How Social Media Built a Champion

Published on 22 Dec 2011 at 4:32 pm.
Filed under Marketing,Social Media.

Social Media Marketing is changing the world. It is a cheap form of inbound marketing that can make you stand out from the norm. In less than one year’s time social media has turned the WWE’s Zack Ryder from a nobody into a champion. How did he do it?

Social Media Marketing with YouTube

Zack Ryder was a relatively young player in the world of professional wrestling. He was given a Jersey Shore-type gimmick and was supposed to use that to make his mark. He wasn’t really connecting with the crowd, wasn’t getting any air time on the company’s main shows, and probably would have eventually been fired during a cost cutting move. He needed to do something to differentiate himself from the crowd, and turned to social media to make his mark. He created a YouTube channel, a Facebook page, and started to post on Twitter.

On February 17, 2011 WWE wrestler Zack Ryder launched the first episode of Z! True Long Island Story. This was the first episode of a weekly program that he promoted on his YouTube channel. His show has been used a comedy piece as a means of self promotion, for instance, in episode 13 he proved that Zack Ryder can draw money. He would regularly include comedy skits with his friends in the business and his father, and would make jokes about his girlfriend/ex-girlfriend Princess Leia, and shots of Ghost Buster action figures. He took an old WWE toy belt and attached YouTube, Facebook, and Twitter icons to it and named himself the Internet Champion. Eventually, he put his money where is mouth is and spent $1,500 to create his own belt.

Zack Ryder holding the Internet Championship Belt complete with Social Media icons

Using Social Media to Make Your Audience Work for you

He actively encouraged Broskis (his fans) to hold up signs for him on TV and to tweet using the hashtags #AreYouSeriousBro and #WWWYKI (woo woo woo you know it). The fan that did the best job would be signaled out each week as the Broski of the Week. A few months ago he began a program with the United States champion Dolph Ziggler where he wanted a shot at the championship. He started an online petition which became the most signed petition in the history of the Internet. At the end of every single one of his episodes he ends with the following routine remind users to:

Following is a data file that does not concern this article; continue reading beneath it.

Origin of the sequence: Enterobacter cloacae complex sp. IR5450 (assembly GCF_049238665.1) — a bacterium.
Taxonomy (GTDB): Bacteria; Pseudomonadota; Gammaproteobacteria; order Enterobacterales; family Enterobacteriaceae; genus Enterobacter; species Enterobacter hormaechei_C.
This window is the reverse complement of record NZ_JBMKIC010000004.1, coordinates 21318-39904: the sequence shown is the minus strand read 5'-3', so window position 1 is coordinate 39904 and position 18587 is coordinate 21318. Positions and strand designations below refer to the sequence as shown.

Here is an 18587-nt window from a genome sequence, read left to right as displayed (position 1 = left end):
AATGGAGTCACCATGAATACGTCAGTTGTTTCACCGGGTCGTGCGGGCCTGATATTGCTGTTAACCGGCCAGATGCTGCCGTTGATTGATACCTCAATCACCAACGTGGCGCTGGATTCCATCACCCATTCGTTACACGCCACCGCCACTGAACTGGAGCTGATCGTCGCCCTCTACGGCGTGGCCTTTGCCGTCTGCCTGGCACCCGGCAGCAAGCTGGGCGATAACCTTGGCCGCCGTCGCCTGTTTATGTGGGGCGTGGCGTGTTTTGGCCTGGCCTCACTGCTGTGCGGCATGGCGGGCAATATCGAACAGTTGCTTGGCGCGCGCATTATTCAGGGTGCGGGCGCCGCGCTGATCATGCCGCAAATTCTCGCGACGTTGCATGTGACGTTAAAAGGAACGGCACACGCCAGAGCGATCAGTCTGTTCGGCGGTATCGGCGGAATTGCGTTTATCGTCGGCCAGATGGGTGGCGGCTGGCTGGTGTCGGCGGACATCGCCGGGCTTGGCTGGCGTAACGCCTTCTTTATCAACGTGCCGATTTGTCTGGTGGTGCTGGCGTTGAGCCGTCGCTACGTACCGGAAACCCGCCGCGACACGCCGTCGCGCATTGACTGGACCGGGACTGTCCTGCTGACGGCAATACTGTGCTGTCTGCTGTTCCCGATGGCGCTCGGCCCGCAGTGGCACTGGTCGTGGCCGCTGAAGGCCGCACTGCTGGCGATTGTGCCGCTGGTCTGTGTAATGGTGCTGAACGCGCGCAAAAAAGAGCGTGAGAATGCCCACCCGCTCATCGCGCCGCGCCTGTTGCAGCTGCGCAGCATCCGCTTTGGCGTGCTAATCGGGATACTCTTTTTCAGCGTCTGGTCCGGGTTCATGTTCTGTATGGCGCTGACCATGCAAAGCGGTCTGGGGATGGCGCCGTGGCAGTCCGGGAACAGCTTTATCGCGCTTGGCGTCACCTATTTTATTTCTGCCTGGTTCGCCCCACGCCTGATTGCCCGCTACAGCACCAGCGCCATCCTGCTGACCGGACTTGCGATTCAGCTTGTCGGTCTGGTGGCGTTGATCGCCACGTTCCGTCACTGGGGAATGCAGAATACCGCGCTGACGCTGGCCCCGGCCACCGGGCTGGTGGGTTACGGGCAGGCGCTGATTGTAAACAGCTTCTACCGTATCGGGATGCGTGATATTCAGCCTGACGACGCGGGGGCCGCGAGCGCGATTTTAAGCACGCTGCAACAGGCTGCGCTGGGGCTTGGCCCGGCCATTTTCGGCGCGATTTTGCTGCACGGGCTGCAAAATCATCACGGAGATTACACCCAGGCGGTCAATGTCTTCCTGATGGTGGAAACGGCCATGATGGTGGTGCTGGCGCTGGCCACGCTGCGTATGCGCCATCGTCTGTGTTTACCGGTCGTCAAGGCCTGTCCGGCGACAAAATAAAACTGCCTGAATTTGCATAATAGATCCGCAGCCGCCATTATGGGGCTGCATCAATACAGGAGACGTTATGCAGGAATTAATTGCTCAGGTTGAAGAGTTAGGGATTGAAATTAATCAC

Like my video, leave a comment, subscribe to my channel, and go back and watch all of my other videos.
(pause while displaying the URL for his YouTube channel)

Like me on Facebook.
(pause while displaying the URL for his Facebook profile)

Follow me on Twitter.
(pause while displaying the URL for his Twitter profile)

(Some instruction to go to WWE ShopZone and buy all of his new merchandise)

And take care. (pause) Spike your hair (pats the top of his hair).

It’s a bit long, but this routine has been a very effective call to action. He has been getting over with the crowd, and has now become a staple on the WWE’s main program. Back in July Sports Illustrated listed him as the only professional wrestler in the top 100 athletes using Twitter, and was recently a finalist in the Mashable 2011 Awards for Must Follow Athlete on Social Media.

This past Sunday at the WWE TLC pay per view Zack Ryder finally got his shot at Dolph Ziggler’s United States championship. He won the match and his long social media campaign has born fruit. He has gone from a nobody to a champion, and he did it all with social media.

This post was originally published as How Social Media Built a Champion for The BrandBuilder Company.

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